During the 18th century, when millions of Britons left the countryside to seek work in larger towns and cities, enterprising potters in the English county of Staffordshire started creating a range of animal figures that evoked the charm of country life. In addition to barnyard animals, the creatures replicated in pottery included King Charles spaniels, the affectionate, luxuriantly coated toy dogs long associated with British royalty, in particular King Charles II (1630–1685), who was known as “the Cavalier King.”
It is said that everywhere Charles II went, he took at least three of his pet spaniels with him. They had free reign of Whitehall Palace, including the monarch’s bedchamber. His preference for his dogs’ companionship over matters of state drew some criticism. Diarist Samuel Pepys observed that the king even frittered away time playing with his beloved dogs during important government meetings.
In an entry dated September 1, 1666, Pepys described a council meeting thusly: “All I observed there was the silliness of the King, playing with his dog all the while and not minding the business.” The king’s fondness for his wee spaniels was also dramatized in the 1995 film Restoration, starring Robert Downey Jr., in which the palace physician is summoned to the king’s bedside to attend to an urgent medical matter, only to find that the patient is one of the monarch’s cosseted dogs.
Fueled by regal approval and the breed’s charming nature, pottery King Charles spaniels rose in popularity across Great Britain. Most came from potteries in England’s Midlands, an area blessed with abundant clay and water from several rivers. So prolific were those ateliers, and so winsome their depictions of the pets, that all of these pottery dogs became known as Staffordshire spaniels.
The earliest examples were fashioned from glassy salt-glazed earthenware or stoneware and were usually rather plain in color, shape and style. By contrast, those produced by the Brampton potteries of Derbyshire were far more artistic. Brampton artisans tended to create highly detailed, wistful-looking spaniels seated upon decorative paw-foot plinths adorned with images of sheep and floral cornucopias.
As pottery techniques evolved, salt-glazed spaniels were replaced by fine, thin, glassier creamware, bluish-white pearlware, and underglaze-painted Prattware spaniels with more colorful decoration. The pottery dogs became even more popular when Queen Victoria, whose dearest childhood companion had been a King Charles spaniel named “Dash,” ascended to the British throne.
Pairs of these canine status symbols “guarded” Victorian working-class homes. Some sat. Others stood. Still others, such as a particularly convincing 19th-century pearlware model, lounged upon textured pottery bases. Although most Staffordshire spaniels feature legs molded to their bodies, the more collectible ones boast distinctly formed front legs. Less costly, mass-produced flatback spaniels, such as the sponge-decorated pair traditionally known as “Grace and Majesty,” were designed to sit flush against mantelpiece walls.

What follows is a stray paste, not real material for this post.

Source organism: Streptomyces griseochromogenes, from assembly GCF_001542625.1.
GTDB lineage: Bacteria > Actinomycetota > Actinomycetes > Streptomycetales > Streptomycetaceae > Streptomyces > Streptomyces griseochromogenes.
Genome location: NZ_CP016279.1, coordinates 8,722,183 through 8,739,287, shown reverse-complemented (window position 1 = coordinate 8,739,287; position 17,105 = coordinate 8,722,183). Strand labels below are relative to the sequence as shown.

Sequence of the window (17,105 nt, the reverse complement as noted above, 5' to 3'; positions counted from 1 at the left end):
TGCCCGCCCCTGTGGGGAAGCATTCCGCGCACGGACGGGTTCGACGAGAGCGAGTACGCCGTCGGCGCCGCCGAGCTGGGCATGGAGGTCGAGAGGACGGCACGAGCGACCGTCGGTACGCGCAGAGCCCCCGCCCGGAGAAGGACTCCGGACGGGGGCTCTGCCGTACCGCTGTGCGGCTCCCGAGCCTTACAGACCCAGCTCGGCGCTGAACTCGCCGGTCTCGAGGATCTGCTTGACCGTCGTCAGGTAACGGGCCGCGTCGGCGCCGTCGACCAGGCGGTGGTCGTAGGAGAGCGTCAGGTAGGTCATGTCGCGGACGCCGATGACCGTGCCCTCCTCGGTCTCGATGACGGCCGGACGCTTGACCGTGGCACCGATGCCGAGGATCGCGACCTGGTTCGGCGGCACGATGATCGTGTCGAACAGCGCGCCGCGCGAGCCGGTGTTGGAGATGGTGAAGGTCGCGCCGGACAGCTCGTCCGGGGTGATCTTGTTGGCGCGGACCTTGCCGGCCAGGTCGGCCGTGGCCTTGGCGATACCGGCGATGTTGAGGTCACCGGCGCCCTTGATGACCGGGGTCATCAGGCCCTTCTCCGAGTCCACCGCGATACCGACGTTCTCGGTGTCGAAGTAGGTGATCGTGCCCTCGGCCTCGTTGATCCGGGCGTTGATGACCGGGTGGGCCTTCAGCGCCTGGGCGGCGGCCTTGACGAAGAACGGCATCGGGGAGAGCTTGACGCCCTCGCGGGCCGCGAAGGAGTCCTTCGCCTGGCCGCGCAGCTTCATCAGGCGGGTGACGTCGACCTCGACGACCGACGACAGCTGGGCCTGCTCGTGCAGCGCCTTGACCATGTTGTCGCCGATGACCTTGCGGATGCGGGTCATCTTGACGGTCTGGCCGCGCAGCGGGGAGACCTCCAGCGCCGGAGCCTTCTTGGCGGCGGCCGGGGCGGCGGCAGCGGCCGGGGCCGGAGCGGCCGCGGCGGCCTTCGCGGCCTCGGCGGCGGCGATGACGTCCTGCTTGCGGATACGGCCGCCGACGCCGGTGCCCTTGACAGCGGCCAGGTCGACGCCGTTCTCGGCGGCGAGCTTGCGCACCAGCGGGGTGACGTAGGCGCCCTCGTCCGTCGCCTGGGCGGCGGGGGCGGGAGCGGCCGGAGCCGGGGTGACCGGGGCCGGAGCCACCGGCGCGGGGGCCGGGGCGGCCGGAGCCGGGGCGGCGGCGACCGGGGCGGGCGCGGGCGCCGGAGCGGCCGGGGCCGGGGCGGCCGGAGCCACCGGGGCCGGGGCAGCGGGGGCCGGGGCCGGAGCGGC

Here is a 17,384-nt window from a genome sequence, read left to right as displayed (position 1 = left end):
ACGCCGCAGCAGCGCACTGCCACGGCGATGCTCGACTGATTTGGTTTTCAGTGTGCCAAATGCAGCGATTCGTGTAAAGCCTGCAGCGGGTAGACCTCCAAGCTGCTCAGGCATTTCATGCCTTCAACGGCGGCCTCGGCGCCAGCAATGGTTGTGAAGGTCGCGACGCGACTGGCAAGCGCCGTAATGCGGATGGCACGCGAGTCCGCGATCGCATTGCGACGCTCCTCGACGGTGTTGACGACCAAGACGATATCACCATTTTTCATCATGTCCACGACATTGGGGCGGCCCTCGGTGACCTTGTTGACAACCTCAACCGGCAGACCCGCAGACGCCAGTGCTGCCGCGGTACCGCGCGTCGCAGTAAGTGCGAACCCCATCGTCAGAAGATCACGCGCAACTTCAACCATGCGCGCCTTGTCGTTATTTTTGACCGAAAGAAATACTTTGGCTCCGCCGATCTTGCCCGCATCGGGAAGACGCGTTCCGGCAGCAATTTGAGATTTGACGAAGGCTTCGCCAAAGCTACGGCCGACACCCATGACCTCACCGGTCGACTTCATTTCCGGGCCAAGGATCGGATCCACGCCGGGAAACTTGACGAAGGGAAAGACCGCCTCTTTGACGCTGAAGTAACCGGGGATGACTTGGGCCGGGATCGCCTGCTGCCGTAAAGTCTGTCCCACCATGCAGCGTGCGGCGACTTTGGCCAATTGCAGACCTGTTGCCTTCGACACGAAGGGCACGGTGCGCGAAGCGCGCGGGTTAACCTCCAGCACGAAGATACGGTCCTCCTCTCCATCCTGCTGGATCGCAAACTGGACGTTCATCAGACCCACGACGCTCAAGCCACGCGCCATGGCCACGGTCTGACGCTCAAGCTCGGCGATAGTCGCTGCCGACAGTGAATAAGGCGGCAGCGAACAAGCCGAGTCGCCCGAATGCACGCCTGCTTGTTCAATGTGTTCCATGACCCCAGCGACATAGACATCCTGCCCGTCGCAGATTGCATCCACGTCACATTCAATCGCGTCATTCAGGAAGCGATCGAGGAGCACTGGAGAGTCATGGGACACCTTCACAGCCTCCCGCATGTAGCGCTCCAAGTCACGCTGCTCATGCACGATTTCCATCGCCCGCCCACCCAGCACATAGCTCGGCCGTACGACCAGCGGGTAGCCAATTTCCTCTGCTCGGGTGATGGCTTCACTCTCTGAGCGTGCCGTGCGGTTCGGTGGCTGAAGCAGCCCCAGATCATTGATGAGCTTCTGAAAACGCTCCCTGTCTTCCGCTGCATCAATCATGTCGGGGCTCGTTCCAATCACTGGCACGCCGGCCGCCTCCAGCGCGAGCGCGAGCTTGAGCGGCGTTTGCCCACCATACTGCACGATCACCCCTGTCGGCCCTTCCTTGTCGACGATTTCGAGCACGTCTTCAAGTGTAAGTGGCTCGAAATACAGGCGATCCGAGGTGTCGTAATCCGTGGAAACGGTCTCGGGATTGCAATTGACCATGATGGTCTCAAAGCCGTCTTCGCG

Because each Staffordshire spaniel was individually hand-painted, none are exactly alike. Black spaniels might be as black as night or feature shimmering gold highlights and gilt-painted collars as well as gleaming red or yellow glass eyes.
On the other hand, white spaniels might be pale as snow, the purity of their coats interrupted only by their dark, expressive noses. Scores of Staffordshire spaniels displayed dark tails, ears and snouts; all-over scatters of delicate dotting; or random russet, black, green, or copper-colored patches. Some, possibly reflecting breeds popular in the day, boasted realistic-looking tan, brown or reddish legs and flanks. Others were depicted carrying cheery baskets of flowers in their mouths or sporting fashionable Disraeli-style kiss curls across their foreheads.
In addition to smaller spaniel figurines, Staffordshire potteries also produced a variety of large, sturdy, so-called “begging” spaniels topped by jaunty tricorn hats. Many of these creatures served as functional jugs, pitchers or storage jars. Others served as spill vases, holding slim wax tapers used to transfer fireside flame to lamps and candles.
While the majority of Staffordshire spaniels were produced during the Victorian era, accurately dating them is not always possible because identical molds were used, reused and shared among different potteries over many decades. Although it might not be possible to pinpoint their age or provenance, all Staffordshire spaniels stand for British tradition and recall a time when dogs were “king’s best friend.”